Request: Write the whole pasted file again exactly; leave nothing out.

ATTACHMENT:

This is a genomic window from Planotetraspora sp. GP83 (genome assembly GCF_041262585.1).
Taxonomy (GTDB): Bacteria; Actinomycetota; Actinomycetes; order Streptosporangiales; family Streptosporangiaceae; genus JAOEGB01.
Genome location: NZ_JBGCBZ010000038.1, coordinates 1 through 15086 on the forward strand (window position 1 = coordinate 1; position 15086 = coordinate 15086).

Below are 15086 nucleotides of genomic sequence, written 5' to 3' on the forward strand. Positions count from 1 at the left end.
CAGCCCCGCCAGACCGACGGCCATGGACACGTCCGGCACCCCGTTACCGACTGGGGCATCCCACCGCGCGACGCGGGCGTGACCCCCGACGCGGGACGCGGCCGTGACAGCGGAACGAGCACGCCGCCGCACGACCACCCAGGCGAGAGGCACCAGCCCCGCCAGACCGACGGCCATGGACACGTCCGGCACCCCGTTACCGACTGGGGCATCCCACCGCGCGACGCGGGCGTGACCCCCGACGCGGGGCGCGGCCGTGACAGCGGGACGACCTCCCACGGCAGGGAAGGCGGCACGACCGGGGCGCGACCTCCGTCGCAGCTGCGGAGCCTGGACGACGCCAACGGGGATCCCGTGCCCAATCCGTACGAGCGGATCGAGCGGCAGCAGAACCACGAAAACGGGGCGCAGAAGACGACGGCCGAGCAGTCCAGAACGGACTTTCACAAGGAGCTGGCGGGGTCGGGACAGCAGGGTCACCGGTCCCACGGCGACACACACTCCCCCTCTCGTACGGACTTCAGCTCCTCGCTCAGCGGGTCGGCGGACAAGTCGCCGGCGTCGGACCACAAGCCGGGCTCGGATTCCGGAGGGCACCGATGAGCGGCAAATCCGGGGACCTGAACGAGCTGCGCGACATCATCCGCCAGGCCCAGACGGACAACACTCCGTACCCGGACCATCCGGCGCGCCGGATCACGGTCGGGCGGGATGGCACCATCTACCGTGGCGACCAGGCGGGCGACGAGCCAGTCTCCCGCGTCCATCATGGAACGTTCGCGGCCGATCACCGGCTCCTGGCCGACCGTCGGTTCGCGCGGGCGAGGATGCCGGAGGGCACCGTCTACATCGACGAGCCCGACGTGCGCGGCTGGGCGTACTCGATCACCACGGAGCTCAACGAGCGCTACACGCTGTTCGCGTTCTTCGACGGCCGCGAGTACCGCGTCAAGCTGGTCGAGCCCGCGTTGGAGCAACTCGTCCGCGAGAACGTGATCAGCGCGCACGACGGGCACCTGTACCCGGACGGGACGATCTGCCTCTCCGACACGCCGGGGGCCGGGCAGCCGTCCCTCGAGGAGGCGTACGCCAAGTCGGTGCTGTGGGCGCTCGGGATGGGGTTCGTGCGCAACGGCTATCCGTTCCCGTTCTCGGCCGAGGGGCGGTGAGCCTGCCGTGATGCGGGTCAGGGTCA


This is a genomic window from Planotetraspora sp. GP83 (genome assembly GCF_041262585.1).
Taxonomy (GTDB): Bacteria; Actinomycetota; Actinomycetes; order Streptosporangiales; family Streptosporangiaceae; genus JAOEGB01.
Genome location: NZ_JBGCBZ010000038.1, coordinates 1 through 15086 on the forward strand (window position 1 = coordinate 1; position 15086 = coordinate 15086).

Below are 15086 nucleotides of genomic sequence, written 5' to 3' on the forward strand. Positions count from 1 at the left end.
CAGCCCCGCCAGACCGACGGCCATGGACACGTCCGGCACCCCGTTACCGACTGGGGCATCCCACCGCGCGACGCGGGCGTGACCCCCGACGCGGGACGCGGCCGTGACAGCGGAACGAGCACGCCGCCGCACGACCACCCAGGCGAGAGGCACCAGCCCCGCCAGACCGACGGCCATGGACACGTCCGGCACCCCGTTACCGACTGGGGCATCCCACCGCGCGACGCGGGCGTGACCCCCGACGCGGGGCGCGGCCGTGACAGCGGGACGACCTCCCACGGCAGGGAAGGCGGCACGACCGGGGCGCGACCTCCGTCGCAGCTGCGGAGCCTGGACGACGCCAACGGGGATCCCGTGCCCAATCCGTACGAGCGGATCGAGCGGCAGCAGAACCACGAAAACGGGGCGCAGAAGACGACGGCCGAGCAGTCCAGAACGGACTTTCACAAGGAGCTGGCGGGGTCGGGACAGCAGGGTCACCGGTCCCACGGCGACACACACTCCCCCTCTCGTACGGACTTCAGCTCCTCGCTCAGCGGGTCGGCGGACAAGTCGCCGGCGTCGGACCACAAGCCGGGCTCGGATTCCGGAGGGCACCGATGAGCGGCAAATCCGGGGACCTGAACGAGCTGCGCGACATCATCCGCCAGGCCCAGACGGACAACACTCCGTACCCGGACCATCCGGCGCGCCGGATCACGGTCGGGCGGGATGGCACCATCTACCGTGGCGACCAGGCGGGCGACGAGCCAGTCTCCCGCGTCCATCATGGAACGTTCGCGGCCGATCACCGGCTCCTGGCCGACCGTCGGTTCGCGCGGGCGAGGATGCCGGAGGGCACCGTCTACATCGACGAGCCCGACGTGCGCGGCTGGGCGTACTCGATCACCACGGAGCTCAACGAGCGCTACACGCTGTTCGCGTTCTTCGACGGCCGCGAGTACCGCGTCAAGCTGGTCGAGCCCGCGTTGGAGCAACTCGTCCGCGAGAACGTGATCAGCGCGCACGACGGGCACCTGTACCCGGACGGGACGATCTGCCTCTCCGACACGCCGGGGGCCGGGCAGCCGTCCCTCGAGGAGGCGTACGCCAAGTCGGTGCTGTGGGCGCTCGGGATGGGGTTCGTGCGCAACGGCTATCCGTTCCCGTTCTCGGCCGAGGGGCGGTGAGCCTGCCGTGATGCGGGTCAGGGTCA